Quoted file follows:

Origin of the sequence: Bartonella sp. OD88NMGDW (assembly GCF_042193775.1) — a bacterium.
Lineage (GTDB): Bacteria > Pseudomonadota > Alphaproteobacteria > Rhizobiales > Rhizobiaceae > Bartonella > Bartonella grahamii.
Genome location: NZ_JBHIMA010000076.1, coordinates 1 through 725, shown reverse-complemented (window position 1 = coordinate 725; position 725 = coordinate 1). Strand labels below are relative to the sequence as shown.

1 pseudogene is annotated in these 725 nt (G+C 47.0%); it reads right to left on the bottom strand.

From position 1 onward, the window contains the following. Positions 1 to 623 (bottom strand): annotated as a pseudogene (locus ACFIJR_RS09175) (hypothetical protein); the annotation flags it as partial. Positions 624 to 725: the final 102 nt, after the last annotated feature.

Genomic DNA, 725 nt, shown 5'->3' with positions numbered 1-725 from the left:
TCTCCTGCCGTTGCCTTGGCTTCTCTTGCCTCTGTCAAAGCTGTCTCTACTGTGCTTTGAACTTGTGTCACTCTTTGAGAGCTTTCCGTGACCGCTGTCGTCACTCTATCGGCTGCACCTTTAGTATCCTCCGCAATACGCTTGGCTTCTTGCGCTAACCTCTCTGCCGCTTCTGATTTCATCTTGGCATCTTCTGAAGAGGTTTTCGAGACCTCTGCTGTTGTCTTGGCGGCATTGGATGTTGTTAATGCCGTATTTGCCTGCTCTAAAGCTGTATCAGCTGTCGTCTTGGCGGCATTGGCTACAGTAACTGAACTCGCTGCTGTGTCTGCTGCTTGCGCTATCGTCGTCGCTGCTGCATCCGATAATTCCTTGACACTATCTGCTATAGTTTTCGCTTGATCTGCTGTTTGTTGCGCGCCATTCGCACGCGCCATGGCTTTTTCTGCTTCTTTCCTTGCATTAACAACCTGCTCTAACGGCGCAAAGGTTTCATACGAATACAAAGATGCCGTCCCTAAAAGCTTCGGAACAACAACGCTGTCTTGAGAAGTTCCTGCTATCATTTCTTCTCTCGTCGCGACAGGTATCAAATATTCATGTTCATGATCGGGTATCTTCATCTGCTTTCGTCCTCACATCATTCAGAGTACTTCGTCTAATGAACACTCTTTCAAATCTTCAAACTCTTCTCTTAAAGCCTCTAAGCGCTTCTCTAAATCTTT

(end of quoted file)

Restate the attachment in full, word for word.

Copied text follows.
Origin of the sequence: Bartonella sp. OD88NMGDW (assembly GCF_042193775.1) — a bacterium.
Lineage (GTDB): Bacteria > Pseudomonadota > Alphaproteobacteria > Rhizobiales > Rhizobiaceae > Bartonella > Bartonella grahamii.
Genome location: NZ_JBHIMA010000076.1, coordinates 1 through 725, shown reverse-complemented (window position 1 = coordinate 725; position 725 = coordinate 1). Strand labels below are relative to the sequence as shown.

1 pseudogene is annotated in these 725 nt (G+C 47.0%); it reads right to left on the bottom strand.

From position 1 onward, the window contains the following. Positions 1 to 623 (bottom strand): annotated as a pseudogene (locus ACFIJR_RS09175) (hypothetical protein); the annotation flags it as partial. Positions 624 to 725: the final 102 nt, after the last annotated feature.

Genomic DNA, 725 nt, shown 5'->3' with positions numbered 1-725 from the left:
TCTCCTGCCGTTGCCTTGGCTTCTCTTGCCTCTGTCAAAGCTGTCTCTACTGTGCTTTGAACTTGTGTCACTCTTTGAGAGCTTTCCGTGACCGCTGTCGTCACTCTATCGGCTGCACCTTTAGTATCCTCCGCAATACGCTTGGCTTCTTGCGCTAACCTCTCTGCCGCTTCTGATTTCATCTTGGCATCTTCTGAAGAGGTTTTCGAGACCTCTGCTGTTGTCTTGGCGGCATTGGATGTTGTTAATGCCGTATTTGCCTGCTCTAAAGCTGTATCAGCTGTCGTCTTGGCGGCATTGGCTACAGTAACTGAACTCGCTGCTGTGTCTGCTGCTTGCGCTATCGTCGTCGCTGCTGCATCCGATAATTCCTTGACACTATCTGCTATAGTTTTCGCTTGATCTGCTGTTTGTTGCGCGCCATTCGCACGCGCCATGGCTTTTTCTGCTTCTTTCCTTGCATTAACAACCTGCTCTAACGGCGCAAAGGTTTCATACGAATACAAAGATGCCGTCCCTAAAAGCTTCGGAACAACAACGCTGTCTTGAGAAGTTCCTGCTATCATTTCTTCTCTCGTCGCGACAGGTATCAAATATTCATGTTCATGATCGGGTATCTTCATCTGCTTTCGTCCTCACATCATTCAGAGTACTTCGTCTAATGAACACTCTTTCAAATCTTCAAACTCTTCTCTTAAAGCCTCTAAGCGCTTCTCTAAATCTTT